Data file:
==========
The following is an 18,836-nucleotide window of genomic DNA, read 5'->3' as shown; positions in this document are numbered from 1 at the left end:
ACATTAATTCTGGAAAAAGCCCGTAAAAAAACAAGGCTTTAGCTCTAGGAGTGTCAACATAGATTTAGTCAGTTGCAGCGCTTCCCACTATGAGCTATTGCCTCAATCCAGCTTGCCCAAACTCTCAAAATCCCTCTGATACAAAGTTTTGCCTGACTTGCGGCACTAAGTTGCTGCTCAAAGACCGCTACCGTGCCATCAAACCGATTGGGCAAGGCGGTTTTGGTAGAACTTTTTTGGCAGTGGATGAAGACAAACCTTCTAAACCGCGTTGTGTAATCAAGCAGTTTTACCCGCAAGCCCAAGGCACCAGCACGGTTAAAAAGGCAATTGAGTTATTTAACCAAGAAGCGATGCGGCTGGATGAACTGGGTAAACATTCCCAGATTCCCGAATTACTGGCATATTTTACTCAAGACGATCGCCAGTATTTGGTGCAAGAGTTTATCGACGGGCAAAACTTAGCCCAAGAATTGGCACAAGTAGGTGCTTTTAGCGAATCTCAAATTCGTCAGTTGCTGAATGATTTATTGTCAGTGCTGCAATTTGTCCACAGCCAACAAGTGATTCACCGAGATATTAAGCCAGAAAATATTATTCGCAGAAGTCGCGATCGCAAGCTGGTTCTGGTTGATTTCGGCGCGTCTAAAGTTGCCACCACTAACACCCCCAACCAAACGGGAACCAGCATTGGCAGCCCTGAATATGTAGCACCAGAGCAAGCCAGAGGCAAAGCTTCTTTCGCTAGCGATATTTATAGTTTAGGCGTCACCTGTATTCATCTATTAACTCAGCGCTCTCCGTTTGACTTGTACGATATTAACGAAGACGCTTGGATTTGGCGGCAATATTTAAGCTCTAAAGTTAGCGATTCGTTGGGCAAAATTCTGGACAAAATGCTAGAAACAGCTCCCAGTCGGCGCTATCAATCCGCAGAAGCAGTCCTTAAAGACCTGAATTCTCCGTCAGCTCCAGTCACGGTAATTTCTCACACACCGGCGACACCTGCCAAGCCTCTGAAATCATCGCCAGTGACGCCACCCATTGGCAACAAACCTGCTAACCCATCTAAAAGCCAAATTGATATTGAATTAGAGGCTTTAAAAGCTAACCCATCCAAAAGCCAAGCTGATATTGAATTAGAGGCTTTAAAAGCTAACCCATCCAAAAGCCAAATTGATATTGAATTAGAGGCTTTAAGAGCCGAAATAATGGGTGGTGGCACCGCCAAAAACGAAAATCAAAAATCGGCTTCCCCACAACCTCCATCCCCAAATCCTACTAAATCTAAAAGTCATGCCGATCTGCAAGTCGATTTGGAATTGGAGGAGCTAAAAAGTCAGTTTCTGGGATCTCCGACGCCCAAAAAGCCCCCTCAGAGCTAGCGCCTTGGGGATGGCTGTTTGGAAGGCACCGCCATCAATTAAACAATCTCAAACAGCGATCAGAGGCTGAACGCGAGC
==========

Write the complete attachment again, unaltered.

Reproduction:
The following is an 18,836-nucleotide window of genomic DNA, read 5'->3' as shown; positions in this document are numbered from 1 at the left end:
ACATTAATTCTGGAAAAAGCCCGTAAAAAAACAAGGCTTTAGCTCTAGGAGTGTCAACATAGATTTAGTCAGTTGCAGCGCTTCCCACTATGAGCTATTGCCTCAATCCAGCTTGCCCAAACTCTCAAAATCCCTCTGATACAAAGTTTTGCCTGACTTGCGGCACTAAGTTGCTGCTCAAAGACCGCTACCGTGCCATCAAACCGATTGGGCAAGGCGGTTTTGGTAGAACTTTTTTGGCAGTGGATGAAGACAAACCTTCTAAACCGCGTTGTGTAATCAAGCAGTTTTACCCGCAAGCCCAAGGCACCAGCACGGTTAAAAAGGCAATTGAGTTATTTAACCAAGAAGCGATGCGGCTGGATGAACTGGGTAAACATTCCCAGATTCCCGAATTACTGGCATATTTTACTCAAGACGATCGCCAGTATTTGGTGCAAGAGTTTATCGACGGGCAAAACTTAGCCCAAGAATTGGCACAAGTAGGTGCTTTTAGCGAATCTCAAATTCGTCAGTTGCTGAATGATTTATTGTCAGTGCTGCAATTTGTCCACAGCCAACAAGTGATTCACCGAGATATTAAGCCAGAAAATATTATTCGCAGAAGTCGCGATCGCAAGCTGGTTCTGGTTGATTTCGGCGCGTCTAAAGTTGCCACCACTAACACCCCCAACCAAACGGGAACCAGCATTGGCAGCCCTGAATATGTAGCACCAGAGCAAGCCAGAGGCAAAGCTTCTTTCGCTAGCGATATTTATAGTTTAGGCGTCACCTGTATTCATCTATTAACTCAGCGCTCTCCGTTTGACTTGTACGATATTAACGAAGACGCTTGGATTTGGCGGCAATATTTAAGCTCTAAAGTTAGCGATTCGTTGGGCAAAATTCTGGACAAAATGCTAGAAACAGCTCCCAGTCGGCGCTATCAATCCGCAGAAGCAGTCCTTAAAGACCTGAATTCTCCGTCAGCTCCAGTCACGGTAATTTCTCACACACCGGCGACACCTGCCAAGCCTCTGAAATCATCGCCAGTGACGCCACCCATTGGCAACAAACCTGCTAACCCATCTAAAAGCCAAATTGATATTGAATTAGAGGCTTTAAAAGCTAACCCATCCAAAAGCCAAGCTGATATTGAATTAGAGGCTTTAAAAGCTAACCCATCCAAAAGCCAAATTGATATTGAATTAGAGGCTTTAAGAGCCGAAATAATGGGTGGTGGCACCGCCAAAAACGAAAATCAAAAATCGGCTTCCCCACAACCTCCATCCCCAAATCCTACTAAATCTAAAAGTCATGCCGATCTGCAAGTCGATTTGGAATTGGAGGAGCTAAAAAGTCAGTTTCTGGGATCTCCGACGCCCAAAAAGCCCCCTCAGAGCTAGCGCCTTGGGGATGGCTGTTTGGAAGGCACCGCCATCAATTAAACAATCTCAAACAGCGATCAGAGGCTGAACGCGAGC